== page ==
If you can read this, either the style sheet didn't load or you have an older browser that doesn't support style sheets. Try clearing your browser cache and refreshing the page.

(Boston Herald)   Boston Marathon bombing suspect gets death penalty   (bostonherald.com) divider line 31
    More: Florida, Boston Marathon, Herald, Tamerlan Tsarnaev, Boylston Street, Subdivisions of Russia, death penalty, Chechen  
•       •       •

15819 clicks; posted to Main » on 22 May 2013 at 9:18 AM (1 year ago)   |  Favorite    |   share:  Share on Twitter share via Email Share on Facebook   more»



Voting Results (Smartest)
View Voting Results: Smartest and Funniest


Archived thread
2013-05-22 09:27:59 AM
3 votes:
a suspect has been shot in Orlando by an agent "conducting official duties"

i guess execution is now an official duty
2013-05-22 09:26:37 AM
3 votes:
Conspiracy theories start with and are bolstered by poor journalism.
2013-05-22 09:25:54 AM
3 votes:
From the comments:
 "Would that be an admission of guilt by the not so dearly departed and an indication that there was more involved in this plot than a couple rogue chechens as the obozo regime and his minions would have us believe?"

Just imagine having a mind like that. And despair.
2013-05-22 09:21:33 AM
3 votes:

skankboy: It is appears he was unarmed... Interesting....


He was an MMA fighter.  He's never unarmed.
2013-05-22 09:21:06 AM
3 votes:
img.pandawhale.com
2013-05-22 09:47:41 AM
2 votes:
Lets see... an MMA fighter that beat a guy unconscious over a parking spot and "flipped out" while being interviewed.  Roid rage maybe?
2013-05-22 09:27:00 AM
2 votes:

JPSimonetti: Isn't there a point at which your body is legally considered a lethal weapon? I remember reading a story a long time ago about a golden glove boxer an Army Ranger that killed some guy in a drunken brawl and he was charged with using a deadly weapon. Would that justify lethal force by law enforcement? I don't know.


And now you have the plot of Con Air
2013-05-22 09:24:09 AM
2 votes:
he wasnt a suspect was he?
2013-05-22 11:48:23 AM
1 votes:

CrazyCracka420: I'm pretty sure the police can pat you down any time they talk to you.  Maybe not if they come to your house or other private building, but if a cop stops you on the street to "chat" with you, they can pat you down for their safety.  Pretty bullshiat to me, but that's always been my take on it.


Unless it's a "Terry stop" (i.e., unless the officer has reasonable suspicion that you're involved in criminal activity) you're under no obligation to "chat."  Patting you down would constitute unreasonable search/seizure.

/At least, that's how it works in theory.  In reality, you'd get your ass kicked for asserting your rights, you'd be charged with resisting arrest and felonious assault on a police officer, you'd lose your job and never be employable again, and the officer would be commended.
2013-05-22 11:36:17 AM
1 votes:

UrukHaiGuyz: CrazyCracka420: Magnus: skankboy: king_nacho: skankboy: It is appears he was unarmed... Interesting....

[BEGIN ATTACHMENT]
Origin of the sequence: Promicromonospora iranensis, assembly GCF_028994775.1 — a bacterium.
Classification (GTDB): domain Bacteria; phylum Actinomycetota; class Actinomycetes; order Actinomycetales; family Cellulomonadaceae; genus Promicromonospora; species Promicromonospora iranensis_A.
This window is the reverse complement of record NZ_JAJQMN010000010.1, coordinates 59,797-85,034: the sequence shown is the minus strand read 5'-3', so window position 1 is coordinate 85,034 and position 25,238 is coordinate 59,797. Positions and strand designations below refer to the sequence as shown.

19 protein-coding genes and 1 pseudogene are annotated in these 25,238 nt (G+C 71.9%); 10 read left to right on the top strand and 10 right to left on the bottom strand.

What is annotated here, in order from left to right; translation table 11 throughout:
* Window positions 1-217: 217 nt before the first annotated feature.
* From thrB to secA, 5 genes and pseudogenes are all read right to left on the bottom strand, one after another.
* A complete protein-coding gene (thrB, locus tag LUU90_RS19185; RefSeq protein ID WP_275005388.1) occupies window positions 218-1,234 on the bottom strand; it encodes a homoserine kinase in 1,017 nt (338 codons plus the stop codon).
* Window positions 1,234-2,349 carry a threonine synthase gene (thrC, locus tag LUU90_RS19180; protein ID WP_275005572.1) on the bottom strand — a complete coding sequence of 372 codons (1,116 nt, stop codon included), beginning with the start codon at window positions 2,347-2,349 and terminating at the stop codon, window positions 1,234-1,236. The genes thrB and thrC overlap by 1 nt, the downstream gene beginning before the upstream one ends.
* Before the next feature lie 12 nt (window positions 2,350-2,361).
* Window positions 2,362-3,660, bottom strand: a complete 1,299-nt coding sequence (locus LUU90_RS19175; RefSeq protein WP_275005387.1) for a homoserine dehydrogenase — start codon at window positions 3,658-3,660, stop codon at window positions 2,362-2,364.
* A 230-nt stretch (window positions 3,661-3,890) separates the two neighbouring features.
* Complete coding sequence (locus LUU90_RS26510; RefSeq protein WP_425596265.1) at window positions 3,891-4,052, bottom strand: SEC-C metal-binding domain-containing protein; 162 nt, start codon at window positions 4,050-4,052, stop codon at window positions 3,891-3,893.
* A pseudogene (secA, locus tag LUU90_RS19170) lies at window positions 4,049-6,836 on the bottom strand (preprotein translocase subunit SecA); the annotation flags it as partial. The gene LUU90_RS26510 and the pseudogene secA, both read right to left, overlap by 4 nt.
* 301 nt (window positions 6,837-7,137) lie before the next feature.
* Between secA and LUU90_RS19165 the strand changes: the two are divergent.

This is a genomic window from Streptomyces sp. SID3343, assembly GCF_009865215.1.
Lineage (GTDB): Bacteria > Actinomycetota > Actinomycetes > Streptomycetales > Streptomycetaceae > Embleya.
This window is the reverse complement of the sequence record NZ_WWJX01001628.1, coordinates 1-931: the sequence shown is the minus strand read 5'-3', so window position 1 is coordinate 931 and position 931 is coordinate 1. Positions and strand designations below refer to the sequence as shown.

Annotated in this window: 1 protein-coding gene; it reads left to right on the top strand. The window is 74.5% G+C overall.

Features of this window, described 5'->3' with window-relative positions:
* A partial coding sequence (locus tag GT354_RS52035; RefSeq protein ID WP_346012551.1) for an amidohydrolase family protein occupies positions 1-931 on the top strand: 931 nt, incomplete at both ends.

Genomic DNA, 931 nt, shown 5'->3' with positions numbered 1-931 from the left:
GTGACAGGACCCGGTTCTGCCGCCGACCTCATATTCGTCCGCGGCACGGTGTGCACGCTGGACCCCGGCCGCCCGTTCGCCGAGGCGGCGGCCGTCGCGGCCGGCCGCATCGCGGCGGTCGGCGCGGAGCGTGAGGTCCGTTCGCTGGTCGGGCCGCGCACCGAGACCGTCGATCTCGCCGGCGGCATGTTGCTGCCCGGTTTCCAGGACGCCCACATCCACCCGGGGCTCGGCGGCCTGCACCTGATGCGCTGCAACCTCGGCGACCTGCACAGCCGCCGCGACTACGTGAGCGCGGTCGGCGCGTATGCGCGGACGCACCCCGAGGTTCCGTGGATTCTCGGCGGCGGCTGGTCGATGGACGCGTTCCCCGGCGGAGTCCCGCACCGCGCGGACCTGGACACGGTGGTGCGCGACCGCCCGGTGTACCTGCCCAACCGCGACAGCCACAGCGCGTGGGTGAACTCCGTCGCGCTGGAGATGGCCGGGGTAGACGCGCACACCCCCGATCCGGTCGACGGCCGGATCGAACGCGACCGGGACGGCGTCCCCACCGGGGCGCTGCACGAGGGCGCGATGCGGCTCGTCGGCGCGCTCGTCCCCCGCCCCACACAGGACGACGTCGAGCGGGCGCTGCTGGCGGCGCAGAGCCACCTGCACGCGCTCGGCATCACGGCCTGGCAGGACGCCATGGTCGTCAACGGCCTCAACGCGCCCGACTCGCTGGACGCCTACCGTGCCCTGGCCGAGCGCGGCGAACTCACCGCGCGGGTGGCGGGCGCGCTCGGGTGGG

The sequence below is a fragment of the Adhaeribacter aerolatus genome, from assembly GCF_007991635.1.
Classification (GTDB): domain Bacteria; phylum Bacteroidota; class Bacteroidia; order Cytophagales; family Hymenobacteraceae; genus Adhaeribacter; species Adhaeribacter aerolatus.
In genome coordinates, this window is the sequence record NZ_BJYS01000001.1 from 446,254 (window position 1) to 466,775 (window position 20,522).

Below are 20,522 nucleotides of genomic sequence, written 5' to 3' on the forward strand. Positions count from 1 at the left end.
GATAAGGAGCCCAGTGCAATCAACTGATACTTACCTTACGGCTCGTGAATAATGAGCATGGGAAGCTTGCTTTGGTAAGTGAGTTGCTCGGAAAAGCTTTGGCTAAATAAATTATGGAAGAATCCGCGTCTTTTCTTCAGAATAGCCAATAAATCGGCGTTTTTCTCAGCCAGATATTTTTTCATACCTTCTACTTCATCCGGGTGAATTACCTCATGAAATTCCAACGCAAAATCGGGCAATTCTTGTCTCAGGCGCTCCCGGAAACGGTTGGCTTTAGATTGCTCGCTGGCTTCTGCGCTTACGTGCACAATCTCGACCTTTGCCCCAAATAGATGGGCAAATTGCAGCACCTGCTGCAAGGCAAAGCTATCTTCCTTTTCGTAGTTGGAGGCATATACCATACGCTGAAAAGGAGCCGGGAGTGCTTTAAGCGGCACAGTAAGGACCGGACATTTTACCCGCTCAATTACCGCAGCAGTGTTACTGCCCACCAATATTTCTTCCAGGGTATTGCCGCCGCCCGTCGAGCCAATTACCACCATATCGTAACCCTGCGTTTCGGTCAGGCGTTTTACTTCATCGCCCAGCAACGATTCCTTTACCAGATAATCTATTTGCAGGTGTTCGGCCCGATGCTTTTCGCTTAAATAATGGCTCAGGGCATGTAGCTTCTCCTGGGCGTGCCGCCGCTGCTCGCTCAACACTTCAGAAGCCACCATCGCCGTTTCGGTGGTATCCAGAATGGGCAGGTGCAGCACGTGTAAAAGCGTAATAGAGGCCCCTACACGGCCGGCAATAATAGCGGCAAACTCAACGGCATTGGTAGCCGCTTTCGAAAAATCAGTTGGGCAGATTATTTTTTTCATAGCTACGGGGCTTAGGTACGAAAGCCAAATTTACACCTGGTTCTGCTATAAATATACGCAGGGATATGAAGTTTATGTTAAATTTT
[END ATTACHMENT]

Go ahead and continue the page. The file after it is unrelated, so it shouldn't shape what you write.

uh, where did you read he was unarmed?

uh, he was being interviewed for hours by the FBI.  You don't think they do a pat down?

uhhhhhh

uhhh

Depends on where the interview takes place.  If the FBI comes to you home to do an interview, they have no authority to do a pat down.  If you go to their office, they can since it is FBI property.  If they do a field interview with no probable cause that you have engaged in any criminal activity, no they cannot.

I'm pretty sure the police can pat you down any time they talk to you.  Maybe not if they come to your house or other private building, but if a cop stops you on the street to "chat" with you, they can pat you down for their safety.  Pretty bullshiat to me, but that's always been my take on it.

How does that square even a little bit with the 4th Amendment? I think they can ask and you can refuse, but they don't handle rejection well.


They can ask.  You can refuse.  And that could possibly be used as rationalization of their probable cause. It hopefully wouldn't pass a court review, but it happens all the time and courts tend to give LE lots of leeway in their discretion.  Ain't that a helluva Catch-22?
2013-05-22 11:31:40 AM
1 votes:

namatad: "as shot and killed after attacking an FBI agent during questioning in Florida"
Wait wait wait wait.
So while in FBI custody, they murdered him?
NICE
If only there were secure rooms for questioning. Some kind of "restraining" devices. Or glass walls. Or other "PEOPLE" who could have been in the room to assist.
What a bunch of tools.

But at least he is dead, so there is no way to find out if Obama was behind everything. We need to get this INFO to RUSH!


Read the Orlando Sentinel article linked to earlier.  He was confessing to participating in a triple homicide.  He was in his own home.  He charged them with a knife.  Monday morning quarterbacking doesn't make this a police abuse of power.  Just based on what's in the article, this looks like a justified police involved self-defense shooting.  These things DO happen on occasion.  It's the nature of the work.
2013-05-22 11:28:21 AM
1 votes:

CrazyCracka420: Magnus: skankboy: king_nacho: skankboy: It is appears he was unarmed... Interesting....

uh, where did you read he was unarmed?

uh, he was being interviewed for hours by the FBI.  You don't think they do a pat down?

uhhhhhh

uhhh

Depends on where the interview takes place.  If the FBI comes to you home to do an interview, they have no authority to do a pat down.  If you go to their office, they can since it is FBI property.  If they do a field interview with no probable cause that you have engaged in any criminal activity, no they cannot.